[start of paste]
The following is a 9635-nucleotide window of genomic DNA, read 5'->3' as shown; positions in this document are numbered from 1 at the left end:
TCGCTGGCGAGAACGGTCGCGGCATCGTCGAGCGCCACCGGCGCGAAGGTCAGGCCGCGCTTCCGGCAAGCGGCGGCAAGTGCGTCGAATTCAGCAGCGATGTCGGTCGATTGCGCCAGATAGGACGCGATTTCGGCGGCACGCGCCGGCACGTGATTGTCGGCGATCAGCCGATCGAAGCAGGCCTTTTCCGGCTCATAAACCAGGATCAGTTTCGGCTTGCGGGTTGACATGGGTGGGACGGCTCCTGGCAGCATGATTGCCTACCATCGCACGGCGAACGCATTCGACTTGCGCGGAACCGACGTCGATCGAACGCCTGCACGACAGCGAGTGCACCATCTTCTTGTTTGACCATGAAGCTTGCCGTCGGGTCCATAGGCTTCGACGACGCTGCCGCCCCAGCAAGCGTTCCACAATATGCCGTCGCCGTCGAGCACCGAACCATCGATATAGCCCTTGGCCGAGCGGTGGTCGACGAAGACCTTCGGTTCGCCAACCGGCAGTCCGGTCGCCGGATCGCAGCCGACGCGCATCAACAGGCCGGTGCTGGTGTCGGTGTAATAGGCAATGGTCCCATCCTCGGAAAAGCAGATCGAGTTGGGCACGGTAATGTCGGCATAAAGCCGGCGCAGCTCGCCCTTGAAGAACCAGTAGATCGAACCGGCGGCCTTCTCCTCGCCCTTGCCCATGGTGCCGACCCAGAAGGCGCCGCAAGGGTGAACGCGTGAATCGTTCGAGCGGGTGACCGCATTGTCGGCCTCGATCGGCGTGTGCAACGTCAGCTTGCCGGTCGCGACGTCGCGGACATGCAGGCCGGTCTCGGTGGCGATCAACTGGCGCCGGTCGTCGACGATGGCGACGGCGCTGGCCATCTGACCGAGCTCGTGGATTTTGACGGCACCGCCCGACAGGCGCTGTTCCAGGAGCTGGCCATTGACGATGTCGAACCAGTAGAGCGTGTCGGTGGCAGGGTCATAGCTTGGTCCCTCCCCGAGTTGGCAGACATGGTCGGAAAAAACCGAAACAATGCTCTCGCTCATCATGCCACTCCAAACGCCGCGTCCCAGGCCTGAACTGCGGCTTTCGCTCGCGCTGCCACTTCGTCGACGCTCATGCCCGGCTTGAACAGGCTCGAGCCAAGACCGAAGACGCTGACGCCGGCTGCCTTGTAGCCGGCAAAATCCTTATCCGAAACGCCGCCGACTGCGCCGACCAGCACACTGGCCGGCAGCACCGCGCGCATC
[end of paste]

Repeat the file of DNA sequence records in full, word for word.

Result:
The following is a 9635-nucleotide window of genomic DNA, read 5'->3' as shown; positions in this document are numbered from 1 at the left end:
TCGCTGGCGAGAACGGTCGCGGCATCGTCGAGCGCCACCGGCGCGAAGGTCAGGCCGCGCTTCCGGCAAGCGGCGGCAAGTGCGTCGAATTCAGCAGCGATGTCGGTCGATTGCGCCAGATAGGACGCGATTTCGGCGGCACGCGCCGGCACGTGATTGTCGGCGATCAGCCGATCGAAGCAGGCCTTTTCCGGCTCATAAACCAGGATCAGTTTCGGCTTGCGGGTTGACATGGGTGGGACGGCTCCTGGCAGCATGATTGCCTACCATCGCACGGCGAACGCATTCGACTTGCGCGGAACCGACGTCGATCGAACGCCTGCACGACAGCGAGTGCACCATCTTCTTGTTTGACCATGAAGCTTGCCGTCGGGTCCATAGGCTTCGACGACGCTGCCGCCCCAGCAAGCGTTCCACAATATGCCGTCGCCGTCGAGCACCGAACCATCGATATAGCCCTTGGCCGAGCGGTGGTCGACGAAGACCTTCGGTTCGCCAACCGGCAGTCCGGTCGCCGGATCGCAGCCGACGCGCATCAACAGGCCGGTGCTGGTGTCGGTGTAATAGGCAATGGTCCCATCCTCGGAAAAGCAGATCGAGTTGGGCACGGTAATGTCGGCATAAAGCCGGCGCAGCTCGCCCTTGAAGAACCAGTAGATCGAACCGGCGGCCTTCTCCTCGCCCTTGCCCATGGTGCCGACCCAGAAGGCGCCGCAAGGGTGAACGCGTGAATCGTTCGAGCGGGTGACCGCATTGTCGGCCTCGATCGGCGTGTGCAACGTCAGCTTGCCGGTCGCGACGTCGCGGACATGCAGGCCGGTCTCGGTGGCGATCAACTGGCGCCGGTCGTCGACGATGGCGACGGCGCTGGCCATCTGACCGAGCTCGTGGATTTTGACGGCACCGCCCGACAGGCGCTGTTCCAGGAGCTGGCCATTGACGATGTCGAACCAGTAGAGCGTGTCGGTGGCAGGGTCATAGCTTGGTCCCTCCCCGAGTTGGCAGACATGGTCGGAAAAAACCGAAACAATGCTCTCGCTCATCATGCCACTCCAAACGCCGCGTCCCAGGCCTGAACTGCGGCTTTCGCTCGCGCTGCCACTTCGTCGACGCTCATGCCCGGCTTGAACAGGCTCGAGCCAAGACCGAAGACGCTGACGCCGGCTGCCTTGTAGCCGGCAAAATCCTTATCCGAAACGCCGCCGACTGCGCCGACCAGCACACTGGCCGGCAGCACCGCGCGCATC